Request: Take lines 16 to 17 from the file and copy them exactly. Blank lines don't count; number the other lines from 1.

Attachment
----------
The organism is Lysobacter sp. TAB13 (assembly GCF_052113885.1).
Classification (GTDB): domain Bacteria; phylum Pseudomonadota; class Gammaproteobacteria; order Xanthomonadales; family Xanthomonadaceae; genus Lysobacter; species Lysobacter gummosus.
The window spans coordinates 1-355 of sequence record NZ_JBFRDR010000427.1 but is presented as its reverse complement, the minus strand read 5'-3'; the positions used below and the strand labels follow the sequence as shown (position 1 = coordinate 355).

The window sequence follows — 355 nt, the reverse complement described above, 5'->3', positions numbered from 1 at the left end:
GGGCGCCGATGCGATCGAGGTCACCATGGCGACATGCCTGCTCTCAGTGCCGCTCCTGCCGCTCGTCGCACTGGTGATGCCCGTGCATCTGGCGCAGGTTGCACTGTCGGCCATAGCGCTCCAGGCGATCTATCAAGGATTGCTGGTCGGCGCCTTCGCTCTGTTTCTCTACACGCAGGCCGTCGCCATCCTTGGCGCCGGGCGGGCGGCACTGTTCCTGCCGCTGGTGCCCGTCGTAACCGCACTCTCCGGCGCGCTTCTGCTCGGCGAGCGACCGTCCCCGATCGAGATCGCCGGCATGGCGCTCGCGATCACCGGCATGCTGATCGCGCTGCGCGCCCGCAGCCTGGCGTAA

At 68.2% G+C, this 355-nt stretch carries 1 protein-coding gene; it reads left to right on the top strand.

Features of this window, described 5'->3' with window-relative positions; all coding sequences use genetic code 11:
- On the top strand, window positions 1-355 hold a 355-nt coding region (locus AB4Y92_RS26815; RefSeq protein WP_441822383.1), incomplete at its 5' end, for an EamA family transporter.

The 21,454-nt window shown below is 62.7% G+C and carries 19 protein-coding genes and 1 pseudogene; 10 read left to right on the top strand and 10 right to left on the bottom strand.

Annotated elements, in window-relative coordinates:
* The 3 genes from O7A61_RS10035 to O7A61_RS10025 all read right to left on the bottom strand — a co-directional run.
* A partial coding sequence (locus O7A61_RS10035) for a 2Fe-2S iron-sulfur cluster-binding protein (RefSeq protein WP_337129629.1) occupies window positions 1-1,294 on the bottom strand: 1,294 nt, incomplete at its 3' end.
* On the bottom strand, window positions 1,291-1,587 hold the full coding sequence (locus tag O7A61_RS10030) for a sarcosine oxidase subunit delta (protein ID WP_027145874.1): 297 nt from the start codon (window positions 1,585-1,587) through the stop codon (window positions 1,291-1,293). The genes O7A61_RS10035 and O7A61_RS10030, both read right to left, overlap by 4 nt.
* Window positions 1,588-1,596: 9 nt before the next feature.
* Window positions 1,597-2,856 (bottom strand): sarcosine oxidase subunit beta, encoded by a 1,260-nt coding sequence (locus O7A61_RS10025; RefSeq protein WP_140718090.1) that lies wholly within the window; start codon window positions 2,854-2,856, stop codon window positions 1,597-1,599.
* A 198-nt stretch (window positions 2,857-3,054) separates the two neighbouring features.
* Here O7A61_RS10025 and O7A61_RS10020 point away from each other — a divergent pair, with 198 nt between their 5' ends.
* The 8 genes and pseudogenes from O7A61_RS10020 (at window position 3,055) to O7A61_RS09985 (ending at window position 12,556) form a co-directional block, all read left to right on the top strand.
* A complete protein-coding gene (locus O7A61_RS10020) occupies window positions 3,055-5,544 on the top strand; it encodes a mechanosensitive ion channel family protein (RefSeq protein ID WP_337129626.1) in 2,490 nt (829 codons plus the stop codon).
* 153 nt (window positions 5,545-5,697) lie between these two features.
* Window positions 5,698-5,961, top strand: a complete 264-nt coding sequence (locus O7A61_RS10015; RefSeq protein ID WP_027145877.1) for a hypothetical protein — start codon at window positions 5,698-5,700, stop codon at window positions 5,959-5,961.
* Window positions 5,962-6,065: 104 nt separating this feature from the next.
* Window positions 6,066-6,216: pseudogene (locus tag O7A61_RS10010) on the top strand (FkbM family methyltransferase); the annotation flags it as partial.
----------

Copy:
* A 198-nt stretch (window positions 2,857-3,054) separates the two neighbouring features.
* Here O7A61_RS10025 and O7A61_RS10020 point away from each other — a divergent pair, with 198 nt between their 5' ends.